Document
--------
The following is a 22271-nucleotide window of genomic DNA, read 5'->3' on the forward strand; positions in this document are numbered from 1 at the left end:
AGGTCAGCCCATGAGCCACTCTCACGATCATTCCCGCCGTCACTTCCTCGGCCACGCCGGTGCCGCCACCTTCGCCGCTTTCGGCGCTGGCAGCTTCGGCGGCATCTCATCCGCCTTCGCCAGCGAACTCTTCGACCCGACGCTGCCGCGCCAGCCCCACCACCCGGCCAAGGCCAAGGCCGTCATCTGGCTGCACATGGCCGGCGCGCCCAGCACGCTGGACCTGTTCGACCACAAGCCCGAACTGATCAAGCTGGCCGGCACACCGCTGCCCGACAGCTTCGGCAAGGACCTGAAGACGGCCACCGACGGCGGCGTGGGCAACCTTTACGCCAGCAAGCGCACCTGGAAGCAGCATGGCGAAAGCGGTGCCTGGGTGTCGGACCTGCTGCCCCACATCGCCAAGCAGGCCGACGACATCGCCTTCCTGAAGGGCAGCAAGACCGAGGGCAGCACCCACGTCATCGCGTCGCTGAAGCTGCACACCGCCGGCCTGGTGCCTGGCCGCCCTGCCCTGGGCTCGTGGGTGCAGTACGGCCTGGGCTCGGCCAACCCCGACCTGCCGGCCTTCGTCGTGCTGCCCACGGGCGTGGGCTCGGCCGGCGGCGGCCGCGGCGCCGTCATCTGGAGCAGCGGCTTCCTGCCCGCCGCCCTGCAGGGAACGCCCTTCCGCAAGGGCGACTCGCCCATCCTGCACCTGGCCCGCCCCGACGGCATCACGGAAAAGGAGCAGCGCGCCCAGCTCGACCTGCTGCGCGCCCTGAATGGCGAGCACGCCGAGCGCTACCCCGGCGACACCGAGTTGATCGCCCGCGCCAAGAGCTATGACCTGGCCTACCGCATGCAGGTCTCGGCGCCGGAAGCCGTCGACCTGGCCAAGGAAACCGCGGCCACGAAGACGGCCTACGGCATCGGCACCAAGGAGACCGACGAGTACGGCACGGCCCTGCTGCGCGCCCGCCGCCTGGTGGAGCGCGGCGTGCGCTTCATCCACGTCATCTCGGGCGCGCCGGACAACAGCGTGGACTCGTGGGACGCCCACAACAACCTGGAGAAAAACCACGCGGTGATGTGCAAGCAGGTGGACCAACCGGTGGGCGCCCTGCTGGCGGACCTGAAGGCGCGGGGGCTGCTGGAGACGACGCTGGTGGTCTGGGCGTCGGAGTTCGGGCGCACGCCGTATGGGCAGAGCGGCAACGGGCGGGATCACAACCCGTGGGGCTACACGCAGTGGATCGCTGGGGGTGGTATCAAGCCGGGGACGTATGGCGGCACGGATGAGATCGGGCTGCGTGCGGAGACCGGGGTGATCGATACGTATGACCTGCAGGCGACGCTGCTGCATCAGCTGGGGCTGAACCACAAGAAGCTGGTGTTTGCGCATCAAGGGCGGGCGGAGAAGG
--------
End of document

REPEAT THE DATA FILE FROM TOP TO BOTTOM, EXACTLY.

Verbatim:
The following is a 22271-nucleotide window of genomic DNA, read 5'->3' on the forward strand; positions in this document are numbered from 1 at the left end:
AGGTCAGCCCATGAGCCACTCTCACGATCATTCCCGCCGTCACTTCCTCGGCCACGCCGGTGCCGCCACCTTCGCCGCTTTCGGCGCTGGCAGCTTCGGCGGCATCTCATCCGCCTTCGCCAGCGAACTCTTCGACCCGACGCTGCCGCGCCAGCCCCACCACCCGGCCAAGGCCAAGGCCGTCATCTGGCTGCACATGGCCGGCGCGCCCAGCACGCTGGACCTGTTCGACCACAAGCCCGAACTGATCAAGCTGGCCGGCACACCGCTGCCCGACAGCTTCGGCAAGGACCTGAAGACGGCCACCGACGGCGGCGTGGGCAACCTTTACGCCAGCAAGCGCACCTGGAAGCAGCATGGCGAAAGCGGTGCCTGGGTGTCGGACCTGCTGCCCCACATCGCCAAGCAGGCCGACGACATCGCCTTCCTGAAGGGCAGCAAGACCGAGGGCAGCACCCACGTCATCGCGTCGCTGAAGCTGCACACCGCCGGCCTGGTGCCTGGCCGCCCTGCCCTGGGCTCGTGGGTGCAGTACGGCCTGGGCTCGGCCAACCCCGACCTGCCGGCCTTCGTCGTGCTGCCCACGGGCGTGGGCTCGGCCGGCGGCGGCCGCGGCGCCGTCATCTGGAGCAGCGGCTTCCTGCCCGCCGCCCTGCAGGGAACGCCCTTCCGCAAGGGCGACTCGCCCATCCTGCACCTGGCCCGCCCCGACGGCATCACGGAAAAGGAGCAGCGCGCCCAGCTCGACCTGCTGCGCGCCCTGAATGGCGAGCACGCCGAGCGCTACCCCGGCGACACCGAGTTGATCGCCCGCGCCAAGAGCTATGACCTGGCCTACCGCATGCAGGTCTCGGCGCCGGAAGCCGTCGACCTGGCCAAGGAAACCGCGGCCACGAAGACGGCCTACGGCATCGGCACCAAGGAGACCGACGAGTACGGCACGGCCCTGCTGCGCGCCCGCCGCCTGGTGGAGCGCGGCGTGCGCTTCATCCACGTCATCTCGGGCGCGCCGGACAACAGCGTGGACTCGTGGGACGCCCACAACAACCTGGAGAAAAACCACGCGGTGATGTGCAAGCAGGTGGACCAACCGGTGGGCGCCCTGCTGGCGGACCTGAAGGCGCGGGGGCTGCTGGAGACGACGCTGGTGGTCTGGGCGTCGGAGTTCGGGCGCACGCCGTATGGGCAGAGCGGCAACGGGCGGGATCACAACCCGTGGGGCTACACGCAGTGGATCGCTGGGGGTGGTATCAAGCCGGGGACGTATGGCGGCACGGATGAGATCGGGCTGCGTGCGGAGACCGGGGTGATCGATACGTATGACCTGCAGGCGACGCTGCTGCATCAGCTGGGGCTGAACCACAAGAAGCTGGTGTTTGCGCATCAAGGGCGGGCGGAGAAGG